Natural Disasters and Pets
Posted on February 16, 2006 under Pet Health & Safety
Posted by Pets Best on 2/16/2006 in General Articles
Natural disasters such as hurricanes, fires and floods have a reputation for catching people unprepared, costing lots of money, destroying lives, plus injuring and even killing a huge number of companion pets. Too often pets are left behind in a home designated unsafe for any living being and must fend for themselves; unfortunately a vast majority are lost. Some pets are wiped out by the effects after a disaster strikes, some will slowly bleed to death from injuries sustained, some end up starving to death locked in a deserted home in an evacuated town and others will die from bad weather forced upon them.
The best thing a pet owning household can do to protect themselves and their pets is to be prepared. Don’t put disaster preparedness at the bottom of the “to do” list, make it urgent, any city anywhere at any moment can be struck with a deadly disaster. In order to accomplish this task the household needs to develop a plan that includes the pets. If an order to evacuate happens in your neighborhood where do you go? Do the work ahead of time, organize a list of pet friendly hotels, relatives or friends that will allow you and your pets to stay with them and plan pet friendly rest stops. Be prepared to travel quit a distance and plan to stay for an extended length of time, some people never return home after a natural disaster. Don’t plan to be able to hire a pet sitter or board the animals. Kennels that are safe will be full fast, if you leave your pet anywhere you may never be reunited and most kennels are not safe if they are in the path of the disaster. Remember if your home is not safe for you to stay in it during a natural disaster it is not safe for any animal. Also have disaster kits set up and accessible that contains first aid supplies, these may need to be grabbed at a moments notice.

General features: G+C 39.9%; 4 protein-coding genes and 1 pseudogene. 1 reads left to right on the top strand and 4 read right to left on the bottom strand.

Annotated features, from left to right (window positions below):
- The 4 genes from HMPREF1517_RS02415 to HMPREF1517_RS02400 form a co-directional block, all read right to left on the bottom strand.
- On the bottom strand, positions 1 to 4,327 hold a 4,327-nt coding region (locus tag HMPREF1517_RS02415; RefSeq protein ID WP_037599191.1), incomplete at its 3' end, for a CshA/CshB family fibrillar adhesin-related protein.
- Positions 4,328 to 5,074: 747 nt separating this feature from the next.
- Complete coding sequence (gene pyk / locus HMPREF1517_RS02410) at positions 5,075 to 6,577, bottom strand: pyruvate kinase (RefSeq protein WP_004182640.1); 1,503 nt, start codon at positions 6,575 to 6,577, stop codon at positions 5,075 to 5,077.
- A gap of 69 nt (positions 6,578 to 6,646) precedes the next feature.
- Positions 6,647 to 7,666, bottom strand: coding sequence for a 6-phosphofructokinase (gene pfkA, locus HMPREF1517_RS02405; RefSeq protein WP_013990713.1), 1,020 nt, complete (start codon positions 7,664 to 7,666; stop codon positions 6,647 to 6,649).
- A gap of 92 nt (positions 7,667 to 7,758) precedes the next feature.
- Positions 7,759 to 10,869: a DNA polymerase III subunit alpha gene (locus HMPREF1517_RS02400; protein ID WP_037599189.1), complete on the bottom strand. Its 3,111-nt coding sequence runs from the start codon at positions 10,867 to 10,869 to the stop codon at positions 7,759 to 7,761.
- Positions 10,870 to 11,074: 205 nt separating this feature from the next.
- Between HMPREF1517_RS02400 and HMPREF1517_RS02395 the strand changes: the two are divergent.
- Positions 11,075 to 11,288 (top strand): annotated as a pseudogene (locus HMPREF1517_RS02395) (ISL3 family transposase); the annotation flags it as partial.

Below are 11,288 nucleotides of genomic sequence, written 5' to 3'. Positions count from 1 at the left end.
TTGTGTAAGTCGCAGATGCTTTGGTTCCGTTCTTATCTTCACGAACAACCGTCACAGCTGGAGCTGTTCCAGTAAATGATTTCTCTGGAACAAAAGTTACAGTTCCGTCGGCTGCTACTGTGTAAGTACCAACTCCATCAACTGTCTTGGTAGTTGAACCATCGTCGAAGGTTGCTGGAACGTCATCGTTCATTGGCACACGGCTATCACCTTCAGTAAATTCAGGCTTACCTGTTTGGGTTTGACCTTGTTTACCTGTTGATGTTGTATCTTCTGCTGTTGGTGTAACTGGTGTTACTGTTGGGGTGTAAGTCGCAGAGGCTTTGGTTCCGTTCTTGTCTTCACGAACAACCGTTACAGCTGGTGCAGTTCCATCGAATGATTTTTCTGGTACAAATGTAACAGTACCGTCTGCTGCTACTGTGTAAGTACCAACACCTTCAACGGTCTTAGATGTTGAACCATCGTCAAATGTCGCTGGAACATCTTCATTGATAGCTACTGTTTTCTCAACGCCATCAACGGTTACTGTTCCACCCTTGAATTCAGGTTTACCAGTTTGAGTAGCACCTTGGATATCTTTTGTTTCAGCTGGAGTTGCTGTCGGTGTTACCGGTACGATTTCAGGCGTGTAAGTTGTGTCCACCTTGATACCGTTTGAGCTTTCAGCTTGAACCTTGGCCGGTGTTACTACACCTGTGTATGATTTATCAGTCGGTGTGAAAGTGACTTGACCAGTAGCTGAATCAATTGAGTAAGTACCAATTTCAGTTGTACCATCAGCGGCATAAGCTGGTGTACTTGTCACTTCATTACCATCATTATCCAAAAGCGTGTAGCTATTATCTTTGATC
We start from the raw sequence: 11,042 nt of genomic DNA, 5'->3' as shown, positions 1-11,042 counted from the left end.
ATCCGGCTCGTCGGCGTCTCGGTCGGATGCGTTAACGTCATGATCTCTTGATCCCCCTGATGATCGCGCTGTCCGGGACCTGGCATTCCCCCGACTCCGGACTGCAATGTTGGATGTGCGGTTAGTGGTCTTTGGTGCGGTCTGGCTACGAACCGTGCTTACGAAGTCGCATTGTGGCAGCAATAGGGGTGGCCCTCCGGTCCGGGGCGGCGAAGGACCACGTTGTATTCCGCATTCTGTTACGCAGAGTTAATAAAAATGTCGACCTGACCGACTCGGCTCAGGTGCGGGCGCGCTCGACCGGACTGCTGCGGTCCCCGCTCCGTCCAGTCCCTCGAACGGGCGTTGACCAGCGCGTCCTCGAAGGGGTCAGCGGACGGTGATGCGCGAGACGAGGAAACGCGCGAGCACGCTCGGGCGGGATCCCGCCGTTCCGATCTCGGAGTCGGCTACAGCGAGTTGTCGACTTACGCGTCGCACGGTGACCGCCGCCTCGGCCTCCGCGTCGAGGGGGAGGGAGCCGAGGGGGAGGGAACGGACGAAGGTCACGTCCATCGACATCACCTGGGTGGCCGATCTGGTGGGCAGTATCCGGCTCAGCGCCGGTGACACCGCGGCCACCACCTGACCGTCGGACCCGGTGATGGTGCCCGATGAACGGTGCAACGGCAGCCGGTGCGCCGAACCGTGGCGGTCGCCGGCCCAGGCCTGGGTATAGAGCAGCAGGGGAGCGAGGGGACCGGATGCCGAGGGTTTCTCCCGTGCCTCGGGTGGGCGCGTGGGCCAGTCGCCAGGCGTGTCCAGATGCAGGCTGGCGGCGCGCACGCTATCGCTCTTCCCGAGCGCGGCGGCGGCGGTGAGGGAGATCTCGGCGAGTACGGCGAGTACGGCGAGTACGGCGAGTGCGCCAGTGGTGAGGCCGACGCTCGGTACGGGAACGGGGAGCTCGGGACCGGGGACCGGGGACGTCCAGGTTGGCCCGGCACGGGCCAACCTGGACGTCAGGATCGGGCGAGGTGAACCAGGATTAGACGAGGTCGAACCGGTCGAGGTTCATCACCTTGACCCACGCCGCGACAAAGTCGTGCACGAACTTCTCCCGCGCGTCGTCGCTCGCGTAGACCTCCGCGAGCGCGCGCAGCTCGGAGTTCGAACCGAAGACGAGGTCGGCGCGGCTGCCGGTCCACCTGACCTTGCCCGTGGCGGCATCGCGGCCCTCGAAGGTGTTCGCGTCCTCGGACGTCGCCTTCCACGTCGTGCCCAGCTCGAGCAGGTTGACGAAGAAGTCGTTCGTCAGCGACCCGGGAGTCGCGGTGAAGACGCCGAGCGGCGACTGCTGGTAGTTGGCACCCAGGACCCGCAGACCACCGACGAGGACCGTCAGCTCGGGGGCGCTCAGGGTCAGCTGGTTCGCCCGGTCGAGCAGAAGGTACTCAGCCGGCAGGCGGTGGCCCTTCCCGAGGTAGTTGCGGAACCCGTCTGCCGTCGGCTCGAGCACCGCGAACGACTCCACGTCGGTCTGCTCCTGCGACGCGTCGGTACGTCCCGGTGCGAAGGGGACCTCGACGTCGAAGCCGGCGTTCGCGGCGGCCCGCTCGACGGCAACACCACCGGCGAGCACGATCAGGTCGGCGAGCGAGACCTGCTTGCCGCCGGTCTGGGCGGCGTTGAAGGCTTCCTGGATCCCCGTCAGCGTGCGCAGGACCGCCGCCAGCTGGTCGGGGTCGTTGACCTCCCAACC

A disaster kit needs to be kept in a location where it will be easy to snatch if you are in a hurry to vacate the property. Also it must be keep up to date if it is going to be safe to use therefore it should be checked and updated every two months. The kit should contain food, water, utensils, a can opener, pet dishes, extra means of identification for pets, photos, any medications, towels, plastic bags, extra leash and collar, flashlight and batteries, litter and box for felines, dish detergent, and a first aid kit. Food and water will need to be checked and possibly changed every two months to keep it fresh and safe to use. Also small animals need to have a kennel readily available and each small animal should have their own kennel, avoid placing two animals, even if friends, in the same kennel. Stress can cause animals behavior to change and being forced in close quarters could create an unneeded problem. In addition make sure all pets have a way to be identified if something happens to their owner or if they escape. Furthermore keep pets up to date on vaccines to help prevent disease transmission. Disease transmission always seems to be on the rise after a disaster attributed to many unvaccinated animals running loose and even breeding.